Nascar Advice To NBA: No Such Thing As Too Many Logos

The NBA is shaking up its sports landscape this season with jerseys that will for the first time prominently feature the Nike swoosh (reflecting the launch of the company’s eight-year, $1 billion deal with the league) and an ad patch.

More than half of NBA teams have signed jersey-patch deals, led by the defending NBA champion Golden State Warriors (a three-year pact with Rakuten valued at $60 million), Los Angeles Lakers (three-year deal with Wish for upward of $32 million), LeBron James’ Cleveland Cavaliers (three years with Goodyear for $30 million) and the Boston Celtics (a three-year deal with GE for $24 million).

The single 2.5-inch by 2.5-inch ad patch will seem much larger and very oppressive to a number of NBA fans.

To people in Nascar, sponsor logos on cars, helmets and driver suits have long been part of, and vital to, the sport.

“It’s not just a logo you put on your car. When you sign with a sponsor, that is the type of quality relationship you want,” said Kevin Harvick, who is one of 16 drivers in the midst of the 10-race Monster Energy Nascar Cup Series playoffs seeking the 2017 championship (NBCSN).

Harvick said his team gets about $18-20 million in sponsorships, which include Jimmy John’s Gourmet Sandwiches, Busch Beer, Hunt Brothers Pizza, Mobil 1, Ford, Goodyear, Outback Steakhouse, Textron and New Era.

As opposed to being seen as ad clutter on cars and suits, “They are our life blood, they keep us going,” said Harvick.

The importance of sponsorships in Nascar is felt at the very top. This past December, Monster Energy signed a two-year deal as title sponsor for the lead Cup Series (replacing Sprint), valued at $20 million annually.

The alliance has provided Monster Energy with numerous marketing opportunities — it has been omni-present at race tracks and at retail — and opened up new channels of fan activation for Nascar.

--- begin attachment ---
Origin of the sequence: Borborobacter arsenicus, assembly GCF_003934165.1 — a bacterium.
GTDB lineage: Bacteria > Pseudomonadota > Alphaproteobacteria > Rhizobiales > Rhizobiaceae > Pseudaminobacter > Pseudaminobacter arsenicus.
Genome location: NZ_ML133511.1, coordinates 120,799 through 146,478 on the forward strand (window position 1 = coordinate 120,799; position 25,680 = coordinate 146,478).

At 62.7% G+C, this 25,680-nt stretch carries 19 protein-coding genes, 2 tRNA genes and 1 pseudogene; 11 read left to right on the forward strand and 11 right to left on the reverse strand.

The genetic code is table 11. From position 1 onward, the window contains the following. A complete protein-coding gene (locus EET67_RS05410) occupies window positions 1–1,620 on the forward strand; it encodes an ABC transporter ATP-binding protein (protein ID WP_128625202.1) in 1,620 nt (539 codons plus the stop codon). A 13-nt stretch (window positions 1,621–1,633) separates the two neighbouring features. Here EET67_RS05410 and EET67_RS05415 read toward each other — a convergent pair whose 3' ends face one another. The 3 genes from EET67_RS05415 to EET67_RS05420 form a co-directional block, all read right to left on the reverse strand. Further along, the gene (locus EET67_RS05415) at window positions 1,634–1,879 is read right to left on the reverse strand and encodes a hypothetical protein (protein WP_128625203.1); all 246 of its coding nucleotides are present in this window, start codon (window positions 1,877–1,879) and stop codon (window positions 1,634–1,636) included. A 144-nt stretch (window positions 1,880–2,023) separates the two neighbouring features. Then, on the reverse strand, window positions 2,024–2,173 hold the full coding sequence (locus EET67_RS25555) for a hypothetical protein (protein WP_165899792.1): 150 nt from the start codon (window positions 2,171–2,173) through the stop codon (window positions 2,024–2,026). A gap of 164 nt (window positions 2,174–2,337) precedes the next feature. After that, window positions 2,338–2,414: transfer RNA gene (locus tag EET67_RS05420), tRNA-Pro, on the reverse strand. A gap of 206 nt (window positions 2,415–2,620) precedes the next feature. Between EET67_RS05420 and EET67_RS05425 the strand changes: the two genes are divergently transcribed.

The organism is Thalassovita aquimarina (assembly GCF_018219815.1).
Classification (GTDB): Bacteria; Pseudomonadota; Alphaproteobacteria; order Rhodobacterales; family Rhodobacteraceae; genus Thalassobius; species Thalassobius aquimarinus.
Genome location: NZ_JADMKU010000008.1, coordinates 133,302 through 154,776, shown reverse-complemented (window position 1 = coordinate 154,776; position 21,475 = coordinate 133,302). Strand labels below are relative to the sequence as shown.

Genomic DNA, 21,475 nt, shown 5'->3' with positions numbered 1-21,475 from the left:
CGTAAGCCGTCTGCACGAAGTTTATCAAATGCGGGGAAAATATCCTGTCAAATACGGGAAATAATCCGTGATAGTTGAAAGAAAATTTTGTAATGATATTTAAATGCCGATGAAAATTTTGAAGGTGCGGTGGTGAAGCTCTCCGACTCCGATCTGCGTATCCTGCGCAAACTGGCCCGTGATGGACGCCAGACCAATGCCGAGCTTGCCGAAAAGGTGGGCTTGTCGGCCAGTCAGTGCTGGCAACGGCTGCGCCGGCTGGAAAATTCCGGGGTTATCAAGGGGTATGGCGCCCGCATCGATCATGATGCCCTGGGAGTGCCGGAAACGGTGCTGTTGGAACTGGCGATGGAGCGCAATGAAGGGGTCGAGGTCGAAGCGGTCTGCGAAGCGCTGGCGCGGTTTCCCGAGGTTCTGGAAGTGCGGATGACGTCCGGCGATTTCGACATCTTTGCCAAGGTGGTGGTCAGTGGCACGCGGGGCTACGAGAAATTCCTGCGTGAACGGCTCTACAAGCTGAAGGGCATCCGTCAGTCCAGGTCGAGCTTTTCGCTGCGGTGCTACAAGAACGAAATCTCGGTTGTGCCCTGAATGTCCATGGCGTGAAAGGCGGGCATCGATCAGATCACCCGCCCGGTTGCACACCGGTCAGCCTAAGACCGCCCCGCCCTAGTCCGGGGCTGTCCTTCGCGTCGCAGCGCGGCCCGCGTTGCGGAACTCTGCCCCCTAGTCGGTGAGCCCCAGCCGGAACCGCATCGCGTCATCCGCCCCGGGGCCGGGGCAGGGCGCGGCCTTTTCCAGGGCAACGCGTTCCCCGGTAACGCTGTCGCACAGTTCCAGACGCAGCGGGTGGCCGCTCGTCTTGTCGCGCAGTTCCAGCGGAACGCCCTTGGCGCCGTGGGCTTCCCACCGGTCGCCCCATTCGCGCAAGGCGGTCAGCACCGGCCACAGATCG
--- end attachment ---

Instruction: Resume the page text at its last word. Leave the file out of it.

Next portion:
“The acceptance of the Monster Energy brand among Nascar fans has been tremendous,” said Jill Gregory, SVP and CMO for Nascar. “We are already seeing results that we didn’t see until much farther along in our relationship with Sprint. They have made an impact.”

Although TV ratings and at-track attendance have been sluggish, while such companies as Target and Scotts Miracle-Gro have either eliminated or reduced their Nascar alliances, the relationship among fans, drivers and driver marketing partners has not waned.

Nascar fans are seen as being among the most brand loyal in sports, according to studies from such sources as the American Marketing Association and Turnkey Sports & Entertainment.

“It can be a complicated landscape,” said Gregory. “But the great news is that we’ve got more Fortune 500 brands in our sport than any other. We’ve got competitors working together, not just on the race track but in the marketplace.”

“Both sides [drivers and brands] understand that this is about supporting a race team, but it also is about reaching fans and consumers where they live, work and shop,” said Harvick. “I am well aware that Nascar fans are extremely loyal to the brands that [drivers] are associated with. That has a big impact on the type of deals we sign.”

As for the impact in the NBA of its 2.5 x 2.5 ad patches, “They have to deal with it on their own terms,” said Gregory. “And how it plays out in that space will be different from how it plays out in ours.”

1 comment about "Nascar Advice To NBA: No Such Thing As Too Many Logos".
Check to receive email when comments are posted.
  1. James Linden from BuzzLogic, September 26, 2017 at 2:44 p.m.

    The comparison of the NBA to Nascar is perfect.  The watered down league that nobody watches anymore is losing attendance and interest at record pace.  What better way to lose more fans than by adding irrelevant brand logos to jerseys?  Advertising in sports has gotten out of hand except for the NFL.  Why don't fans stand up and say enough is enough?  If I had season tickets I'd wear a jersey to the game with a black patch over the brand logo.

Next story loading loading..